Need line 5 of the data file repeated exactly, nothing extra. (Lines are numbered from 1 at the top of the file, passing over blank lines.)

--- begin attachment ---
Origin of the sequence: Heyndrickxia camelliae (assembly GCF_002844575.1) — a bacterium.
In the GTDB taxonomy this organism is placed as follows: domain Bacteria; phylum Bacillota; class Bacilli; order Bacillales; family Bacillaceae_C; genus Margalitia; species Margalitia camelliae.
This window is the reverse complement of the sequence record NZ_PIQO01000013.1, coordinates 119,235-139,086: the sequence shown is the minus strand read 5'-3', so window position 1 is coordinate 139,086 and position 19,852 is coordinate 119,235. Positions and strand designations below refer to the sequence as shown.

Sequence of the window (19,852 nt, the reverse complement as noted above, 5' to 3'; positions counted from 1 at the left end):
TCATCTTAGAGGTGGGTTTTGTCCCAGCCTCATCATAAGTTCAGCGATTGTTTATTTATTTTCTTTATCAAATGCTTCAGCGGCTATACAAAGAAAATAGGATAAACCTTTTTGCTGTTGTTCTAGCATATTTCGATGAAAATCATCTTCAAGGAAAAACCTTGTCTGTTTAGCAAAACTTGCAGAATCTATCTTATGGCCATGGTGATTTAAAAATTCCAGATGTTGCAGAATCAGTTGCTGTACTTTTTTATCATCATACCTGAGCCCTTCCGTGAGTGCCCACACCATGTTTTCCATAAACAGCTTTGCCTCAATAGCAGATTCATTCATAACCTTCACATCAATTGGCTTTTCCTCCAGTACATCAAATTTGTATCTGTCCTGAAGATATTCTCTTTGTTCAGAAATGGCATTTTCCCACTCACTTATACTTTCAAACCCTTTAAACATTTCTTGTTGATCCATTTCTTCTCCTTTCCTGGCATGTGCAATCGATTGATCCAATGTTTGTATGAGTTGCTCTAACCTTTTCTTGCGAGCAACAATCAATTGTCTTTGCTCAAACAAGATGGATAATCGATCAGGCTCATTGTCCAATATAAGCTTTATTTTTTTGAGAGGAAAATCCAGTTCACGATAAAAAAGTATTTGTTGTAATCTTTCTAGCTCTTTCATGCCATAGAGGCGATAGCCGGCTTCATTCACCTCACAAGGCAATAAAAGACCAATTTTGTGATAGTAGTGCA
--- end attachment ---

TCATCTTAGAGGTGGGTTTTGTCCCAGCCTCATCATAAGTTCAGCGATTGTTTATTTATTTTCTTTATCAAATGCTTCAGCGGCTATACAAAGAAAATAGGATAAACCTTTTTGCTGTTGTTCTAGCATATTTCGATGAAAATCATCTTCAAGGAAAAACCTTGTCTGTTTAGCAAAACTTGCAGAATCTATCTTATGGCCATGGTGATTTAAAAATTCCAGATGTTGCAGAATCAGTTGCTGTACTTTTTTATCATCATACCTGAGCCCTTCCGTGAGTGCCCACACCATGTTTTCCATAAACAGCTTTGCCTCAATAGCAGATTCATTCATAACCTTCACATCAATTGGCTTTTCCTCCAGTACATCAAATTTGTATCTGTCCTGAAGATATTCTCTTTGTTCAGAAATGGCATTTTCCCACTCACTTATACTTTCAAACCCTTTAAACATTTCTTGTTGATCCATTTCTTCTCCTTTCCTGGCATGTGCAATCGATTGATCCAATGTTTGTATGAGTTGCTCTAACCTTTTCTTGCGAGCAACAATCAATTGTCTTTGCTCAAACAAGATGGATAATCGATCAGGCTCATTGTCCAATATAAGCTTTATTTTTTTGAGAGGAAAATCCAGTTCACGATAAAAAAGTATTTGTTGTAATCTTTCTAGCTCTTTCATGCCATAGAGGCGATAGCCGGCTTCATTCACCTCACAAGGCAATAAAAGACCAATTTTGTGATAGTAGTGCA